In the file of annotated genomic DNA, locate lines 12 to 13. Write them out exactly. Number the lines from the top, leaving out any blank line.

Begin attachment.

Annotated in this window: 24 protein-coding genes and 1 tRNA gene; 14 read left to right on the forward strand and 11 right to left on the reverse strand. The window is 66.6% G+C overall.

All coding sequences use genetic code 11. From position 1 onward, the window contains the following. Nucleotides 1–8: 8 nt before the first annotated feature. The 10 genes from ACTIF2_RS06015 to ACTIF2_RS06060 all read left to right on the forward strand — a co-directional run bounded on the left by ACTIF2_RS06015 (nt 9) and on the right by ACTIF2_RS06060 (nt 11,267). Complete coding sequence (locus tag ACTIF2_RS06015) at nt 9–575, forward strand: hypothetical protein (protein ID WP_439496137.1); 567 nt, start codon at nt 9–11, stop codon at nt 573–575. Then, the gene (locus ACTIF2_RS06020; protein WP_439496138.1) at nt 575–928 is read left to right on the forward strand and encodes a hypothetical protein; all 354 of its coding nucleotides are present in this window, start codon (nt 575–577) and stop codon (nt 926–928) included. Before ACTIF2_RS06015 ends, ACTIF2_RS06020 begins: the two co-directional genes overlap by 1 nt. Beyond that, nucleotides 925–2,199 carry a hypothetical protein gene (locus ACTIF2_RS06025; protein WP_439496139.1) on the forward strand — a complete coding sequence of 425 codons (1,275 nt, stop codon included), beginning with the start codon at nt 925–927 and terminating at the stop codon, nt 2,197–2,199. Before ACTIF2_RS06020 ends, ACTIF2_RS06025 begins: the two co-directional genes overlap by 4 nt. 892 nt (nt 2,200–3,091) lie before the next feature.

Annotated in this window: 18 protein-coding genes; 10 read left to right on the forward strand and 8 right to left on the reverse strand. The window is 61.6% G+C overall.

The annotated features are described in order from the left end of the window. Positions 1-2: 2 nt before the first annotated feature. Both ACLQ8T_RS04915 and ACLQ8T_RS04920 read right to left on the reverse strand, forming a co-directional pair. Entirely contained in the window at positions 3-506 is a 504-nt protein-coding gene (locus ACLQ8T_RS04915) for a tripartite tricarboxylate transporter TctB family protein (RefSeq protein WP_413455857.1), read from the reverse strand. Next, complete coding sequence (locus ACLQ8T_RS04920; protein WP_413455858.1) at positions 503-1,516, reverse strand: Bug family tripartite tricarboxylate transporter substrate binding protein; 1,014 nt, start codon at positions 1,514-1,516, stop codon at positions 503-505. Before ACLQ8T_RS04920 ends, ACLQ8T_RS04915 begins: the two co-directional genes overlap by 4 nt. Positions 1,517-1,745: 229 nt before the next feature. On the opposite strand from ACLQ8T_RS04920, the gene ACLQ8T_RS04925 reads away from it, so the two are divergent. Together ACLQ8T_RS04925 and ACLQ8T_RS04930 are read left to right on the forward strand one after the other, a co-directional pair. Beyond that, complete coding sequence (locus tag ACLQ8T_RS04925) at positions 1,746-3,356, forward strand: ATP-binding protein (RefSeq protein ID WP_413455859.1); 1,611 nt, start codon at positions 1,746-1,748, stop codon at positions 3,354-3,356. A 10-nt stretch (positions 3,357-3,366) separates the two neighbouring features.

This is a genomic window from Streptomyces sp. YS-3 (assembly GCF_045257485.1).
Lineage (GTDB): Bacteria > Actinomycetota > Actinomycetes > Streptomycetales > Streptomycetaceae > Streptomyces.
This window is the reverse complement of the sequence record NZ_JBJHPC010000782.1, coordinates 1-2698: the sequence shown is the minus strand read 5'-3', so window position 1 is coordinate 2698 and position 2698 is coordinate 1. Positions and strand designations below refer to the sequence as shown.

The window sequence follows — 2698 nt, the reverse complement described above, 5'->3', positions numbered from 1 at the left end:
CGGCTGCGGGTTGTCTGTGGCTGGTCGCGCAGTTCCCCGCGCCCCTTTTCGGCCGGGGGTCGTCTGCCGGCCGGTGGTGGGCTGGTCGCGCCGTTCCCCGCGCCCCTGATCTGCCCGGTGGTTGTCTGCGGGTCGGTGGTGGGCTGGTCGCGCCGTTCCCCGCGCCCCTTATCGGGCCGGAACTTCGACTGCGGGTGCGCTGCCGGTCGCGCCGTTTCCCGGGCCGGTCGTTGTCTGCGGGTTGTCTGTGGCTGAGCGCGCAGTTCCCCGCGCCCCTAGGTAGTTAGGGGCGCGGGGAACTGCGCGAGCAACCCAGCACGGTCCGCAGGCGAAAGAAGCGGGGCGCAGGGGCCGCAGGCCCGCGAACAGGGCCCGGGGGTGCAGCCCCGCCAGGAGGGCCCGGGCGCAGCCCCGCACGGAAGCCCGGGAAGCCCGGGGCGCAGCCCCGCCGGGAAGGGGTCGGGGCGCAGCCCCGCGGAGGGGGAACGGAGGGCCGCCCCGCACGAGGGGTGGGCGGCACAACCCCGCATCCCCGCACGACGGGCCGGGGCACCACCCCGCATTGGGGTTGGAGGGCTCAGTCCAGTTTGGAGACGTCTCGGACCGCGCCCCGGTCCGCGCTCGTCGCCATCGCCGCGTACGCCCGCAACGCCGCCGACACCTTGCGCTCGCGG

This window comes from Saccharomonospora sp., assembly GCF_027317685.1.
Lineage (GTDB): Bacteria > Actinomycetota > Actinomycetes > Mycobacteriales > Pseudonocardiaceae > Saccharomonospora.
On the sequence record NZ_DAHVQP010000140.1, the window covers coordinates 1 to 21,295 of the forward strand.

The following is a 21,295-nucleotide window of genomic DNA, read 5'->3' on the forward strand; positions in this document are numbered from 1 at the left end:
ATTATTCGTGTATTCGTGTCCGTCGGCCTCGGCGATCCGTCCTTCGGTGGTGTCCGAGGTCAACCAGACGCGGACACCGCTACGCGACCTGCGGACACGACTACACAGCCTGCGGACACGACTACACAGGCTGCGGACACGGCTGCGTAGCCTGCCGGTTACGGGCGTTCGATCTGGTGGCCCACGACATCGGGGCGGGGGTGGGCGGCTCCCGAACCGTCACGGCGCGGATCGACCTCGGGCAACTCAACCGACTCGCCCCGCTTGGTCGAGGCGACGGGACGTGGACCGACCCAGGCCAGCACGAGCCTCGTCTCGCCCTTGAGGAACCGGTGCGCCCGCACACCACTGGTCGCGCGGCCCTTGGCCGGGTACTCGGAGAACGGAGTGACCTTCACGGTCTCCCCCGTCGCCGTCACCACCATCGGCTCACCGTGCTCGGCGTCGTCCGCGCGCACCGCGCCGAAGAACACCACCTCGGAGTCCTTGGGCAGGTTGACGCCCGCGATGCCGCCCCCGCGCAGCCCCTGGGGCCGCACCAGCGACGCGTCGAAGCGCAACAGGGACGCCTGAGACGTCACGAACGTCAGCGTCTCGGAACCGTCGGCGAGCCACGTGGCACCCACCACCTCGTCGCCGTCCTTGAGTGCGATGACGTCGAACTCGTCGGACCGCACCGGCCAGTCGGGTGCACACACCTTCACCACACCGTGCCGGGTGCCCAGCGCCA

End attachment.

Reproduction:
On the sequence record NZ_DAHVQP010000140.1, the window covers coordinates 1 to 21,295 of the forward strand.

The following is a 21,295-nucleotide window of genomic DNA, read 5'->3' on the forward strand; positions in this document are numbered from 1 at the left end: